Joe: So some brands may want like a call to action. They’ll say, “Here can you, promote my store online at the end of the video.” And then they’ll pay for it. A lot of the times, there’s no guarantee. Majority of the time there’s no guarantee. We don’t put any type of like, “Okay, we are going to make sure that there’s 20 people that come to your store.” None, there’s none of that. It’s just people like they just– you guys negotiate a price, they see your channel, they see your content and that’s that.
Steve: Okay. So do you guys tend to weed out like the little guys now and just work with the big guys?
Joe: Yeah, because I really don’t like working with people that don’t see the value in us, because it becomes this whole thing where like I’m convincing them that don’t worry and they are like worrying and like. It’s really an insignificant amount of money to deal with the headache, and I’d rather just have somebody explaining to them and that they have confidence in the whole digital realm.
Steve: That’s makes sense, total sense.
Joe: But a lot of times now like people are more sophisticated in the way they market. They understand that this is way more effective than traditional advertisement. Yeah, we don’t really deal with it that much. Now there’s a lot more money going on to this whole digital realm of marketing and stuff too. Because these smaller companies are seeing how the big brands are putting their dollars into it, now they want to jump on board. So it’s a lot easier now than before.
Steve: I mean the way I see it, it’s just like television all over again except you have links that you can click on which makes it much better. That’s my opinion.
Joe: There’s way more specific statistics, way more.
Steve: So Joe, I don’t want to take up too much of your time, but if you want to just take a quick moment and talk about like your various projects and channels and where people can get a hold of you, that would be great.
Joe: So I know I was real serious on all that, but I promise I’m not that serious. This is just some business stuff.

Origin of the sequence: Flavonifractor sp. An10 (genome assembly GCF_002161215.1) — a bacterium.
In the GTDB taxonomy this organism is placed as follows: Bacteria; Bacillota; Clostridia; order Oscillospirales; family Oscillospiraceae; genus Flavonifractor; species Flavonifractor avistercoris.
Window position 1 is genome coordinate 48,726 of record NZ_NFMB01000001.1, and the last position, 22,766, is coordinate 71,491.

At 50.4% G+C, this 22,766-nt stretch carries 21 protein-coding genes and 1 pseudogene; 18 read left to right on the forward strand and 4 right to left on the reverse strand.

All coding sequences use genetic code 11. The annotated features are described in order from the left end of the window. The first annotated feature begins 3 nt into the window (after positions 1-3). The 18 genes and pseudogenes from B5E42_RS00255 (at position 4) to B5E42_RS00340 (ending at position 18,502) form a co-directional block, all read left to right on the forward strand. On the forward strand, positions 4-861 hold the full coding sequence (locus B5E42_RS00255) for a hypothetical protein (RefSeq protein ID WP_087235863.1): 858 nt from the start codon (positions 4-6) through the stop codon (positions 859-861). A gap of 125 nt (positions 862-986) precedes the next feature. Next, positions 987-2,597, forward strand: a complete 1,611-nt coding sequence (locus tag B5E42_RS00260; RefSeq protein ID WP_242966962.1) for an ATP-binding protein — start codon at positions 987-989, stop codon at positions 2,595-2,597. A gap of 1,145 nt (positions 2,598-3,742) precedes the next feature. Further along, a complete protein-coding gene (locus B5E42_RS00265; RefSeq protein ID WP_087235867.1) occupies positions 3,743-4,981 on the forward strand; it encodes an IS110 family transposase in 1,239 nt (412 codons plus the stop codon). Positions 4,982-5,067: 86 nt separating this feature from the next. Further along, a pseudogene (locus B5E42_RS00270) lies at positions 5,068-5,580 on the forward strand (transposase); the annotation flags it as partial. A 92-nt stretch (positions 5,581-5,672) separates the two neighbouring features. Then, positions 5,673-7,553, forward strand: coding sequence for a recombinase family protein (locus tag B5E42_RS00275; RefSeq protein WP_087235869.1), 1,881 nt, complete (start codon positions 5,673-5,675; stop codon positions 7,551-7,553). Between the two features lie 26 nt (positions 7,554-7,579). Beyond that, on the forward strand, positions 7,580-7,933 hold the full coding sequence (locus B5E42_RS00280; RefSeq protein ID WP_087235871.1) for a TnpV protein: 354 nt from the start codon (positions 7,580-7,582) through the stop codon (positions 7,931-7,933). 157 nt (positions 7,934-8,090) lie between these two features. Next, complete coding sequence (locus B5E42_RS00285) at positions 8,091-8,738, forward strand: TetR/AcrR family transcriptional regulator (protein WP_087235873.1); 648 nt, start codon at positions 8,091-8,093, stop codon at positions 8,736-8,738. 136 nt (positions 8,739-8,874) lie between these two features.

Steve: I’ll take as one video man. I’ll put it to the show notes and they’ll know your true self.
Joe: Yeah, I mean like Steve said, we own five channels. Just Kidding Films, Just Kidding Parties, Just Kidding News, Just Kidding Gamer, Ask The Feels, if you type any of those in, you’ll find any video on YouTube, and you can watch that. I also have a personal channel, The Uncochin—T-H-E-U-N-C-O-C-H-I-N.
Steve: You guys don’t need to write anything down. I’m making all the stuff up on show notes. Yeah and I’m going to use this interview as a black mail. This is the most serious I’ve ever seen you actually. This could like ruin your entire reputation like that.
Joe: Seriously, like the buddy is boring. He’s so serious, a lot and a lot of explaining. Yeah, when I get to this business mode, and I’m like I’m not explaining everything is so serious.
Steve: I know dude. I’m impressed. You did it for forty minutes. Crazy, all right man, Joe, I just want to thank you once again for coming on. I learned a lot and you are really inspiring to all those people and the best part of a YouTube is you don’t really need a lot of money to get started. Just put yourself out there and things are going to happen.
Joe: Yes please guys, start now. Just whatever it is, don’t put much mind into it. I feel like a lot of people tend to over analyze, and then they get paralyzed. Let’s just do it.
Steve: Awesome dude. All right man, take care.
Joe: Okay, you too.
Steve: Hope you enjoyed that episode. Whenever someone comes to me and says, “Hey Steve, I have no idea what business to start, and I don’t have any money either, what should I do?” I tell him to just put out content and good things will happen. And this is exactly what Joe and Bart did with Just Kidding Films and now they are doing seven figures online with YouTube videos.
For more information about this episode, go to mywifequitherjob.com/episode94. And if you enjoyed this episode, please go to iTunes and leave me a review. It is by far the best way to support the show and please tell your friends, because the greatest compliment that you can give me is to write a referral to someone else, either in person or to share it on the web.
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Outro: Thanks for listening to the My Wife Quit Her Job podcast, where we’re giving the courage people need to start their own online business. For more information visit Steve’s blog at www.mywifequitherjob.com.